I want to go to Hiroshima and quietly touch the hibakujumoku. I want to close my eyes and feel the earth the tree’s roots are snaking through. There are many people at rest in that ground. The lives lost and returned to the earth in the atomic bombing have been absorbed by all the trees of Hiroshima. Now the trees, growing so beautifully, are bearing fruit and creating new life.

Hibakujumoku mikan producing fruit.

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「大切に守りたいもの」、石田優子の『広島の木に会いにいく』、 216-223ページ

Meeting Hiroshima’s Trees is published by Kaisei-sha (偕成社). Excerpts are posted with the permission of the author. Translations are my own, as an individual.

Links to previous Hibakujumoku Translation posts:

“The Tree Doctor of Hiroshima”

“The Winding Eucalyptus”

“The Scarred Ginkgo: Hibakujumoku Tilt?”

“The Former Chief Priest of Anrakuji: Kōji Toyooka-san’s Story”


Manchester, UK, Awarded Peace Seeds In Recognition Of 34 Years As A Nuclear-Free Zone

Gingko seedlings from Hiroshima at the Hulme Community Garden Centre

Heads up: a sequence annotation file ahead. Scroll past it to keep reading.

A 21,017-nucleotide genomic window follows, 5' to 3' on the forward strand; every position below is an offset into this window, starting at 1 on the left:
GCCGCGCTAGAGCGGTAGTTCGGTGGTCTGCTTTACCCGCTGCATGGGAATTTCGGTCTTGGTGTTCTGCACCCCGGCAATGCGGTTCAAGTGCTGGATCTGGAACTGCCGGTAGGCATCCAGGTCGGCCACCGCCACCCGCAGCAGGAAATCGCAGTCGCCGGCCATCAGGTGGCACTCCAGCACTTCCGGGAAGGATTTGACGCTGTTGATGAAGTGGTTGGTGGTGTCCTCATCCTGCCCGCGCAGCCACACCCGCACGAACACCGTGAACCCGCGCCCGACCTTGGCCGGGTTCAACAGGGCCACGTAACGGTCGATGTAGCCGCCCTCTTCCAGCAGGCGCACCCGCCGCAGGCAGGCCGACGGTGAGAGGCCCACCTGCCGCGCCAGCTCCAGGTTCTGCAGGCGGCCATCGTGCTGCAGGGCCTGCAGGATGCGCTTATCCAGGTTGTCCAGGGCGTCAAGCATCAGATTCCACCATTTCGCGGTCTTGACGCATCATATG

Gingko seedlings from Hiroshima at the Hulme Community Garden Centre

The 5th November marked the 34th anniversary of the city of Manchester, England, becoming the world’s first nuclear free city. The city was declared to be a “nuclear free zone” on 5th November 1980.

To mark the occasion the Mayors for Peace organization awarded the city some seedlings taken from ginko trees that survived the bombing of Hiroshima. Mayors for Peace is a global programme founded by the mayor of Hiroshima, Takeshi Araki, in 1982. Manchester is a vice presidential city in the Mayors for Peace programme.

The ginkgo trees were growing less than two kilometres from Hiroshima city centre and survived the atomic bombing, despite suffering severe damage. The following spring, new buds appeared on the charred trunks of the trees, giving hope to the survivors of the bombing as they began to rebuild their city.

Manchester is the first city in the United Kingdom to receive peace seeds from Hiroshima.

The ginko-tree seedlings were officially presented to the Lord Mayor of Manchester, Councillor Sue Cooley.

Accepting the seedlings, the Lord Mayor said:

To receive these seedlings from trees that survived the atomic bomb is truly breathtaking, they serve as both a pertinent symbol of hope and a reminder that we stand proud, with our fellow Mayors for Peace cities, in the call for nuclear disarmament.

“I hope that local children are inspired by these symbolic ginkgos and look forward to seeing their art work next year. Involving young people with the Mayors for Peace programme is vital in making sure the next generation do not forget the immense destruction nuclear weapons can cause and do not repeat the mistakes of the past.